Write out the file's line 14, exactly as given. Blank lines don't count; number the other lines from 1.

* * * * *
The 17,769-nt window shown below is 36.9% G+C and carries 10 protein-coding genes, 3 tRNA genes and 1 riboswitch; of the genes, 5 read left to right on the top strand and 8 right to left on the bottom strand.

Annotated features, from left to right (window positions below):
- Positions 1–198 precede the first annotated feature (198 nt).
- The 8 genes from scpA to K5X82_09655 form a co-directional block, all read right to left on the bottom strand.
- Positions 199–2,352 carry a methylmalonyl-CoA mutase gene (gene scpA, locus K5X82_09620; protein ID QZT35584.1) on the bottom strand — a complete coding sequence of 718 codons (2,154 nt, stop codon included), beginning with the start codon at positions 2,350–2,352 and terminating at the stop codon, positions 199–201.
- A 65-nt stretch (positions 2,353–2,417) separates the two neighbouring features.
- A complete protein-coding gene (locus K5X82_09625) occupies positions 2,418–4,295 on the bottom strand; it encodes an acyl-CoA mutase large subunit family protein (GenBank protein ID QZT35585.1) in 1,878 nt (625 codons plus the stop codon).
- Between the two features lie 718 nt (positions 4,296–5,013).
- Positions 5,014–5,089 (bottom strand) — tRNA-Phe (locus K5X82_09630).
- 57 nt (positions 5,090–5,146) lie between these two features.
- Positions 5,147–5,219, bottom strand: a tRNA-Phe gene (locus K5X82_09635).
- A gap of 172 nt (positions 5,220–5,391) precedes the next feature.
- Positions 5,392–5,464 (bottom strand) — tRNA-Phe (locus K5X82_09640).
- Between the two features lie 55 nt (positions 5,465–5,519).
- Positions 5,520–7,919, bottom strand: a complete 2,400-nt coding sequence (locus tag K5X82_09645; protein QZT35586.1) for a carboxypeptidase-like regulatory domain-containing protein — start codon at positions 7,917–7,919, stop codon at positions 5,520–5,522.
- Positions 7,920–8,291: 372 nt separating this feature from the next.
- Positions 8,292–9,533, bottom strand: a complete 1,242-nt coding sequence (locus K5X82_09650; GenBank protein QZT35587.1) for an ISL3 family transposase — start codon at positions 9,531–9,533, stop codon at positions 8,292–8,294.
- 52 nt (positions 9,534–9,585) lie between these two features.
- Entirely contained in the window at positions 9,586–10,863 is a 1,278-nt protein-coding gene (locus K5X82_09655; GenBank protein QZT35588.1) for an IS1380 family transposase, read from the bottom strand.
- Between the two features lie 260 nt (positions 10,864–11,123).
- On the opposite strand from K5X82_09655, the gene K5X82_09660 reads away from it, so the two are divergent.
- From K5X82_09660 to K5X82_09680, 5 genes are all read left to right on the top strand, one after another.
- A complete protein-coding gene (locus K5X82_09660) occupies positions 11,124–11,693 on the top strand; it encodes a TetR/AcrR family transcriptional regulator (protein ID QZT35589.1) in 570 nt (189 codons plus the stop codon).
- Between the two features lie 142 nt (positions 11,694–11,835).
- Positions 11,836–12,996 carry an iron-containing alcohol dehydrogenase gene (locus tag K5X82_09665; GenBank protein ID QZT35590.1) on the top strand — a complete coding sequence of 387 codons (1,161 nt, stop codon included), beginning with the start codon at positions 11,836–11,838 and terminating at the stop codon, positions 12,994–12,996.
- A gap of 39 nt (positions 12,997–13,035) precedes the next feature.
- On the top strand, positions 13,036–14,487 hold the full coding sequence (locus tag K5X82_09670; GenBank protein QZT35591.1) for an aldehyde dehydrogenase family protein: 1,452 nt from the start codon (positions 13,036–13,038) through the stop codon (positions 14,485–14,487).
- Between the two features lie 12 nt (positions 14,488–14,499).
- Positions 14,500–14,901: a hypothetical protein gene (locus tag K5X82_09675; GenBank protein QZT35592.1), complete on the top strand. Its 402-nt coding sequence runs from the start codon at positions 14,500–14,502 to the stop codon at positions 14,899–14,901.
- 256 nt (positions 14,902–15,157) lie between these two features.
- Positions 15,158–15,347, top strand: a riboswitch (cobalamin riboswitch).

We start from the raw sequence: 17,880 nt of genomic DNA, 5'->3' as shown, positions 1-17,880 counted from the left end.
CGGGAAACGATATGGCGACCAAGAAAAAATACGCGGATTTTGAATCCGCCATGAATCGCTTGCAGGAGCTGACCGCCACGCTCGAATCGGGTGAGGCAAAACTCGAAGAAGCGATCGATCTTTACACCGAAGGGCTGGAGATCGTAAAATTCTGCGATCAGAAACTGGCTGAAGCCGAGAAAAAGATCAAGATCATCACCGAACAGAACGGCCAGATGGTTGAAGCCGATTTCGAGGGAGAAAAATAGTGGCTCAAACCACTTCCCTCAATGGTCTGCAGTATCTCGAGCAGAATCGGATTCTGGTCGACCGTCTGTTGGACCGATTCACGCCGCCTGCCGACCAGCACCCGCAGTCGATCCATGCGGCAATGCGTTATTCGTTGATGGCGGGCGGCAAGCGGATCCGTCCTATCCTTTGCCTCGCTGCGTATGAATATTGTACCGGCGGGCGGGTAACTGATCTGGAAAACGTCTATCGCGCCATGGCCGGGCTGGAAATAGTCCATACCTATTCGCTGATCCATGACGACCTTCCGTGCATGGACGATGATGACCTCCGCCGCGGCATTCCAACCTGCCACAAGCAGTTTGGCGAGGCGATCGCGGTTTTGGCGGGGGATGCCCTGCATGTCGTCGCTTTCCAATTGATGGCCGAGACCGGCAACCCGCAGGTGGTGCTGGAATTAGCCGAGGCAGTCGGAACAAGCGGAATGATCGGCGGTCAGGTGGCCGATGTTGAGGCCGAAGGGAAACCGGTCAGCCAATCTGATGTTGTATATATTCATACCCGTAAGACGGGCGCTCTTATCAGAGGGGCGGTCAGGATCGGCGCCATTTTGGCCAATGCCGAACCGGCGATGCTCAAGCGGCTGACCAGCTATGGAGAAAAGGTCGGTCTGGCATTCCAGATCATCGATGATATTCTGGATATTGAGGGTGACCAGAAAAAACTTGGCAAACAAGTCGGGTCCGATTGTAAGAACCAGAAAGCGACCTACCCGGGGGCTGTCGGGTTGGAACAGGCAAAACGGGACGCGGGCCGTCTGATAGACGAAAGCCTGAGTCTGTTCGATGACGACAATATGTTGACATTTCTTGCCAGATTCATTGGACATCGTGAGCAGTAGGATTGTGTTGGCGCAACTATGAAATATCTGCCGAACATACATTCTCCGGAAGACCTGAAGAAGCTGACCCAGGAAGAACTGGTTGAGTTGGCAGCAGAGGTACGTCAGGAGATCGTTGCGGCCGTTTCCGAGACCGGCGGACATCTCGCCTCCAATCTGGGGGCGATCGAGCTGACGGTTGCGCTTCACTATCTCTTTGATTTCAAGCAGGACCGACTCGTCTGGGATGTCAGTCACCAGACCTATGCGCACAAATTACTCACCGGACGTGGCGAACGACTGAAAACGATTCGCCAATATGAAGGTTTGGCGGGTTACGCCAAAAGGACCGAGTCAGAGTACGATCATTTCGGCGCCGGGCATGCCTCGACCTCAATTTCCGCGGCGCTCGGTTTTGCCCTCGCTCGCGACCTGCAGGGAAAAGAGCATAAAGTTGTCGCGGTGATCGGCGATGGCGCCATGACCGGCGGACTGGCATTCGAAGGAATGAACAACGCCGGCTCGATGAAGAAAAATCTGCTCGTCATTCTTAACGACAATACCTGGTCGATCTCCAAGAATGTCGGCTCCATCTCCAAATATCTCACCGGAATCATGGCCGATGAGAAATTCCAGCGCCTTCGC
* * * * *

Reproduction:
- Between the two features lie 55 nt (positions 5,465–5,519).